Body Composition Analysis


Bioelectrical Impedance Analysis (BIA) is a commonly used method for estimating body composition, and in particular body fat. Since the advent of the first commercially available devices in the mid-1980s the method has become popular owing to its ease of use, portability of the equipment and it’s relatively low cost compared to some of the other methods of body composition analysis. It is familiar in the consumer market as a simple instrument for estimating body fat. BIA actually determines the electrical impedance, or opposition to the flow of an electric current through body tissues which can then be used to calculate an estimate of total body water (TBW). TBW can be used to estimate fat-free body mass and, by difference with body weight, body fat.

Accuracy
Many of the early research studies showed that BIA was quite variable and it was not regarded by many as providing an accurate measure of body composition. In recent years technological improvements have made BIA a more reliable and therefore more acceptable way of measuring body composition. Nevertheless, it is not a "gold standard" or reference method.

Although the instruments are straightforward to use, careful attention to the method of use (as described by the manufacturer) should be given.

Simple devices to estimate body fat, often using BIA, are available to consumers as body fat meters. These instruments are generally regarded as being less accurate than those used clinically or in nutritional and medical practice. They tend to under-read body fat percentage.

Dehydration is a recognized factor affecting BIA measurements as it causes an increase in the body's electrical resistance, so has been measured to cause a 5 kg underestimation of fat-free mass i.e. an overestimation of body fat.

Body fat measurements are lower when measurements are taken shortly after consumption of a meal, causing a variation between highest and lowest readings of body fat percentage taken throughout the day of up to 4.2% of body fat.

Moderate exercise before BIA measurements lead to an overestimation of fat-free mass and an underestimation of body fat percentage due to reduced impedance. For example, moderate intensity exercise for 90–120 minutes before BIA measurements causes nearly a 12 kg overestimation of fat-free mass, i.e. body fat is significantly underestimated. Therefore, it is recommended not to perform BIA for several hours after moderate or high intensity exercise.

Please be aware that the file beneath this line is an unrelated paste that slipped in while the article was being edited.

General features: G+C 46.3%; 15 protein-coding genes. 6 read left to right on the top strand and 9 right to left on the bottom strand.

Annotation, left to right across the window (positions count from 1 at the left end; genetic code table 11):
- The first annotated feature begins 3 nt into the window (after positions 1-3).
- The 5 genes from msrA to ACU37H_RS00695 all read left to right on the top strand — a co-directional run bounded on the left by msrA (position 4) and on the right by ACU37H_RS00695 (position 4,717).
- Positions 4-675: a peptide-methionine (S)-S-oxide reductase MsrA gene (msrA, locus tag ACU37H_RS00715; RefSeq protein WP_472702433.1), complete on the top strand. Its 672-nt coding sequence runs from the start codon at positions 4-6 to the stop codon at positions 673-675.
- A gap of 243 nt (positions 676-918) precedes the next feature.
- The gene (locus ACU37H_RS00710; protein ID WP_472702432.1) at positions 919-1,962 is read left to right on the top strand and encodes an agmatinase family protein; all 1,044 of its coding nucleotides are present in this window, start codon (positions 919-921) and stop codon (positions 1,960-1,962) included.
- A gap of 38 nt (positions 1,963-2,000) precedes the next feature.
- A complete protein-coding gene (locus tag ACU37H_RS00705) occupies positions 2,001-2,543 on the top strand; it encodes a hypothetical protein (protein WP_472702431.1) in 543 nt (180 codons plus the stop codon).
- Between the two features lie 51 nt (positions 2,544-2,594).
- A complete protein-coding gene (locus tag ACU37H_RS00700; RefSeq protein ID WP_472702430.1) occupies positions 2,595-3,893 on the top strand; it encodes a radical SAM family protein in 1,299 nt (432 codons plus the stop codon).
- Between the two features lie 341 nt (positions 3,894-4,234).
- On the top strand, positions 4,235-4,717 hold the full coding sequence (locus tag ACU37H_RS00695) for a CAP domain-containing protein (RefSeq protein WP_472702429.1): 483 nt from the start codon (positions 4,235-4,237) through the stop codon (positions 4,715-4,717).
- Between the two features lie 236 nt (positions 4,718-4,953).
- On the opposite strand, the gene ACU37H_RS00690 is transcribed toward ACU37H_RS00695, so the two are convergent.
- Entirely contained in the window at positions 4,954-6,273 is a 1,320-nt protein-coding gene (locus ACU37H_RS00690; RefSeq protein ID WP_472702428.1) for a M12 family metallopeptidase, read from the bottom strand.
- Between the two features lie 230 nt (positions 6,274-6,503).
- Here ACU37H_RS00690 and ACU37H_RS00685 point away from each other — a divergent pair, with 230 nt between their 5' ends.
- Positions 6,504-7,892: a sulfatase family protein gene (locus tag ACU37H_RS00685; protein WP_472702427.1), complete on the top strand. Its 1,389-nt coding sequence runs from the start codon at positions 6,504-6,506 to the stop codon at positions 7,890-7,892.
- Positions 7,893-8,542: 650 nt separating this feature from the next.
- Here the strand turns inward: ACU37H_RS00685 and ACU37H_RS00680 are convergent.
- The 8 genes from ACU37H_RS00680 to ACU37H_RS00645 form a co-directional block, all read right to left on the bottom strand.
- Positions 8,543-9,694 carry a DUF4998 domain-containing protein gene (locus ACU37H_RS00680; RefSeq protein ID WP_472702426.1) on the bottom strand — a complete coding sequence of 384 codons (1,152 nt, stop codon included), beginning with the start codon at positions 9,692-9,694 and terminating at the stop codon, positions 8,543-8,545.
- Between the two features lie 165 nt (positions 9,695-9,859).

BIA is considered reasonably accurate for measuring groups, or for tracking body composition in an individual over a period of time, but is not considered sufficiently accurate for recording of single measurements of individuals.

Consumer grade devices for measuring BIA have not been found to be sufficiently accurate for single measurement use, and are better suited for use to measure changes in body composition over time for individuals. Two-electrode foot-to-foot measurement is less accurate than 4-electrode (feet, hands) and eight-electrode measurement. Results for some four- and eight-electrode instruments tested found poor limits of agreement and in some cases systematic bias in estimation of visceral fat percentage, but good accuracy in the prediction of resting energy expenditure (REE) when compared with more accurate whole-body magnetic resonance imaging (MRI) and dual-energy X-ray absorptiometry (DXA).

Example of a Body Composition Analysis


Defining the results.
  • Fat: Fat is the energy storage of the body. Everyone needs fat in their bodies, but it is important not to have too much.
  • Fat Free Mass (FFM): This value is, literally, what would be left after all the fat was removed from the body. FFM is also referred to as Lean Body Mass (LBM).
  • Lean Dry Mass (LDM): Lean Dry Mass is what would remain if 100% of the water was extracted from FFM.
  • Total Body Water (TBW): The amount of water in the body. Since fat is approximately 14% water, TBW is approximately 73 % of FFM.
  • Intracellular Water (ICW): This is the portion of Total Body Water that is located within the cells.
  • Extracellular Water (ECW): This is the portion of Total Body Water that is located outside of the cells. Some examples of where ECW is found include blood plasma, spinal fluid and interstitial fluid.
  • Target Weight: This value can be manually entered. Otherwise, it is calculated using a set of standardized formulas.
  • Basal Metabolic Rate (BMR): The number of calories that a person will use per day lying still andbreathing.
  • Daily Energy Expenditure (DEE): People generally don’t lay in bed all day, doing nothing, but breathing. To estimate how many calories a person actually burns in a day, the program will adjust the BMR based on what you entered as the person’s daily activity level.
  • Phase Angle (PA): Phase Angle is utilized by practitioners and researchers as a general health indicator.